AnnaLena, at 1809 West 1st Avenue in Vancouver, is Chef Michael Robbins baby. Named after his two grandmothers, it’s an intimate 60+ seat space with a cooking style he describes on his website as, “Modern Canadian cooking, heavily influenced by the Pacific Northwest”. Recently listed as one of Canada’s Top 100 Restaurants in 2016 and one of Vancouver’s best new restaurants in 2016 by Vancouver Magazine, we felt it was time to give it a try.
The decor includes Lego and stylized teddybears; not as weird as you may think. It’s cozy; no matter where you sit, you will have a neighbour close by. It was packed with a line-up when we arrived for our 8:30 reservation but our table was ready for us. We were greeted by our server, served our choice of water (tap) and ordered some cocktails. The only snafu of the evening was that it took a good half hour to receive said cocktails. I think my “armada” (botanist gin, house dry vermouth, amontillado sherry, latin lime bitters) sat in the shaker with the ice too long; it was pretty watered down. Mike’s “high tide” (hickory smoked rum, cointreau, orgeat, lime, orange bitters) fared better.
Things improved when the food started coming out. They advocate a shared plate policy. Although I declined to share the oysters Mike wanted, he thought they were delicious. Served on a bed of salt (don’t eat!), each oyster had compressed apple, jalapeño mignonette (sauce), and were topped with shaved foie gras.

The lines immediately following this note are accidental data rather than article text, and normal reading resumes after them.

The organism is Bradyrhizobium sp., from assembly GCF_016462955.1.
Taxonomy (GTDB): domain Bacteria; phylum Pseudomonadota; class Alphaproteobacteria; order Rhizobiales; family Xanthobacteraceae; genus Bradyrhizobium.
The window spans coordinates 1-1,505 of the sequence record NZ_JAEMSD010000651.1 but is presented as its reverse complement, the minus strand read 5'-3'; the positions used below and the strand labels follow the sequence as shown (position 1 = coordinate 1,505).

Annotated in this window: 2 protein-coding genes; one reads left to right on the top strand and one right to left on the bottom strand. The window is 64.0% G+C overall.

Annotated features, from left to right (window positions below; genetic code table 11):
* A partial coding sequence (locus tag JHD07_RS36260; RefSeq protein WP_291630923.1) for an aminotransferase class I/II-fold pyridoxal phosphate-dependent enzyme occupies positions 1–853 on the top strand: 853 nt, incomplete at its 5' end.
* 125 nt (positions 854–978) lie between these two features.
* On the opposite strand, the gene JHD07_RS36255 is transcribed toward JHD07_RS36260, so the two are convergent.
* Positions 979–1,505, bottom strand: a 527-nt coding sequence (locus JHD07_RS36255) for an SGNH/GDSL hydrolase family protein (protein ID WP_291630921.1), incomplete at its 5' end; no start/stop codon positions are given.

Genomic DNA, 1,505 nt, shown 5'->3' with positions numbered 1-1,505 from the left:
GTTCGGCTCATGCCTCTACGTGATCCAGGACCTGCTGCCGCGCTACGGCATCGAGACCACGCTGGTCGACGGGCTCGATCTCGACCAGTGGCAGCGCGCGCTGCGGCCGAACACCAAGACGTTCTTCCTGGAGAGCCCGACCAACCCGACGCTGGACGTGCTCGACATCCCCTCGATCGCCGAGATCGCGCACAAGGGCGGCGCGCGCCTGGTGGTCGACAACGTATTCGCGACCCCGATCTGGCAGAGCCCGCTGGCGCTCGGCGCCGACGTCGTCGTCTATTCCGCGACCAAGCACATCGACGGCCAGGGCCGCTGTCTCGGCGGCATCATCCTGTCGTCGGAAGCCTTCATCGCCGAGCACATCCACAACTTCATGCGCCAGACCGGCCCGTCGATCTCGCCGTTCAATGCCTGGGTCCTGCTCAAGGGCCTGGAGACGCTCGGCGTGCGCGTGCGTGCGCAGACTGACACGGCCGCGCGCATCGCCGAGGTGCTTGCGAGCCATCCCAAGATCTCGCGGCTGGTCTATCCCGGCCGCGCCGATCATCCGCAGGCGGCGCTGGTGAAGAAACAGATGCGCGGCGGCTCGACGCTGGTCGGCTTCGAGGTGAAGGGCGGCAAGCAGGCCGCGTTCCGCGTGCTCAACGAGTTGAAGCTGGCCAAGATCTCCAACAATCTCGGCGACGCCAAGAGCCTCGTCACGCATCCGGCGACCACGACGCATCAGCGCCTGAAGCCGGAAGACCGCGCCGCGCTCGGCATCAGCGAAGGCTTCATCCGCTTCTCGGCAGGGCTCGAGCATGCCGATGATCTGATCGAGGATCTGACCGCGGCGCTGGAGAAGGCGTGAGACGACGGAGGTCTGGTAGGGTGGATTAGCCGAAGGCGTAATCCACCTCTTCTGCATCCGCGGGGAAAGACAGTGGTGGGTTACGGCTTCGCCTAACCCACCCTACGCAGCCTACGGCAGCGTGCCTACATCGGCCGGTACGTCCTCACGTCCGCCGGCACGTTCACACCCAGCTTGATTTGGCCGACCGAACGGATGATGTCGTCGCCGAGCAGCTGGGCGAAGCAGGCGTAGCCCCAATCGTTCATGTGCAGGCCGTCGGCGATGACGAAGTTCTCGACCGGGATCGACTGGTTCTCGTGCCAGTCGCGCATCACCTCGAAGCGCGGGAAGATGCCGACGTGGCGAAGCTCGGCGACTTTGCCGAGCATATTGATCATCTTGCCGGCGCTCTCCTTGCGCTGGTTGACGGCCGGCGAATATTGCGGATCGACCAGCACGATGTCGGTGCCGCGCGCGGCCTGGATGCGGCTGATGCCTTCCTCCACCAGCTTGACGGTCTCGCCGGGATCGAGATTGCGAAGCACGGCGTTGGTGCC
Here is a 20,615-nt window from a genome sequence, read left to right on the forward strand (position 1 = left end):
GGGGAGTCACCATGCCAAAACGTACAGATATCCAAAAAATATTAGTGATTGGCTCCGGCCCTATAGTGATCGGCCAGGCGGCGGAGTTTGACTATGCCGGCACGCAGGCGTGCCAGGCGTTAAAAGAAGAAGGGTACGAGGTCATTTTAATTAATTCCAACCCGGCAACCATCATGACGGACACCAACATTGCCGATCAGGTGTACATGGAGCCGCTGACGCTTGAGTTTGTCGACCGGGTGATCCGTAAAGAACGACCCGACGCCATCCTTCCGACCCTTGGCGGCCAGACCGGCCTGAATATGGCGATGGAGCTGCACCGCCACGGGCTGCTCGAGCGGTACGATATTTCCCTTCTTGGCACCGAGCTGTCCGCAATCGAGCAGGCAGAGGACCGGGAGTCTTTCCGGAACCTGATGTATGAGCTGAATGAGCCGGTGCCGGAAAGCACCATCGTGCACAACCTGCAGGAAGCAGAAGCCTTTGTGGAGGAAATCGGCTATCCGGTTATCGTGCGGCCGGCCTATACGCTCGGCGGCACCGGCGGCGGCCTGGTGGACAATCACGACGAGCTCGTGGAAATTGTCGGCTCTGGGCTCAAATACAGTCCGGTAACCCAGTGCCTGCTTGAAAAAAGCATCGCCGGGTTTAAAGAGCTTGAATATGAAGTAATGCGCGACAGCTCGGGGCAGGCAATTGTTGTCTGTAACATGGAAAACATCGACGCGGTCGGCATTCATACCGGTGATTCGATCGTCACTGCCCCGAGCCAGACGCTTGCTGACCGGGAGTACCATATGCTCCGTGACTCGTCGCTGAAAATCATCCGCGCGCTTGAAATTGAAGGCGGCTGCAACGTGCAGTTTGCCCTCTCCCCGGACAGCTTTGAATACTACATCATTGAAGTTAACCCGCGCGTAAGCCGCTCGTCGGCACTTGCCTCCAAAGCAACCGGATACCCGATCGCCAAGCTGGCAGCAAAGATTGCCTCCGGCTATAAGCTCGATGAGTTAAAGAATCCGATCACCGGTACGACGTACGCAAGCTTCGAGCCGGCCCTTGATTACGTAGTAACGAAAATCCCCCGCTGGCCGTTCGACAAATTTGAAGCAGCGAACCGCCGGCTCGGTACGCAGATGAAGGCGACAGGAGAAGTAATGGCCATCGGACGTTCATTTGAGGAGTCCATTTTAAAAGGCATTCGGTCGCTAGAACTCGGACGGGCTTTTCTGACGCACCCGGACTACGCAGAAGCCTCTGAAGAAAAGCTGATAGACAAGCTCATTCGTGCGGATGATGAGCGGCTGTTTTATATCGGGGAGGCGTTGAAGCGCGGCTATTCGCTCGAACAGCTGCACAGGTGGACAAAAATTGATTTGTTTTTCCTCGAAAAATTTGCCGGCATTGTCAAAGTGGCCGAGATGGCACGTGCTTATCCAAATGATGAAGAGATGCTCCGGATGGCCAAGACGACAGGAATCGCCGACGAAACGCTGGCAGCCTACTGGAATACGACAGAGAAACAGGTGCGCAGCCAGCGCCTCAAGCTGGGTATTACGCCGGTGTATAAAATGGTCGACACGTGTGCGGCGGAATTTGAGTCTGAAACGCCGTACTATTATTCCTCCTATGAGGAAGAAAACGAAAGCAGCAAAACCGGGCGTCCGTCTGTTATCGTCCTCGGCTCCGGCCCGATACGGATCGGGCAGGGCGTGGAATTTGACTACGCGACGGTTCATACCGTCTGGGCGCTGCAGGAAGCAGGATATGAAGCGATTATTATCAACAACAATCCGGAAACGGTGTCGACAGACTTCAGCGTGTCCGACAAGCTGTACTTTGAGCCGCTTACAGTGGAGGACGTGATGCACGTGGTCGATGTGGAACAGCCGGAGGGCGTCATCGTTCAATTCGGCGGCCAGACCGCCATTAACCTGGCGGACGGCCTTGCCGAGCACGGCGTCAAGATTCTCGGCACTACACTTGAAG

Next came the pâté (duck liver, pickled mustard seeds, pear gel, sour dough). Already spread on the sour dough, it was topped with dabs of the pear gel and pickled mustard seeds. Creamy, rich, and velvety, the only change I would make would be to allow the customer to add it to the bread themselves.
The bison tartare (cured bison, egg yolk gel, puffed grains, fried herbs) was the star of the night. Perfectly diced meat, tangy, slightly spicy sauce, with a crunch from the grains; it was the whole package. I could have happily eaten several helpings.
Next came the only special of the evening, a farro dish, almost a porridge. It had a bacon relish mixed in and was surprisingly sweet considering I expected a salty dish. It was pleasant, but not spectacular.
Next we had the halibut. It came with gnocchi, snow peas, baby zucchini, and a clam bacon bisque. The bisque was really just a small amount of sauce in the bottom of the dish, (do not expect a soup) and was rich and savoury. The halibut was nicely crisped, but a tad overcooked; that did not stop us from cleaning the plate. The gnocchi were little delicious pillows; I would have eaten a whole plate of just that.
Lastly, from the dessert menu, we ordered the blue cheese mousse with nutty crackers and jam. This was a lovely way to end the meal. The mousse and jam complemented each other perfectly. The sweetness of the jam and the pungency of the cheese blended superbly on the crispy thin cracker.
AnnaLena is a keeper. Make sure you make a reservation; I did not envy the people waiting in line.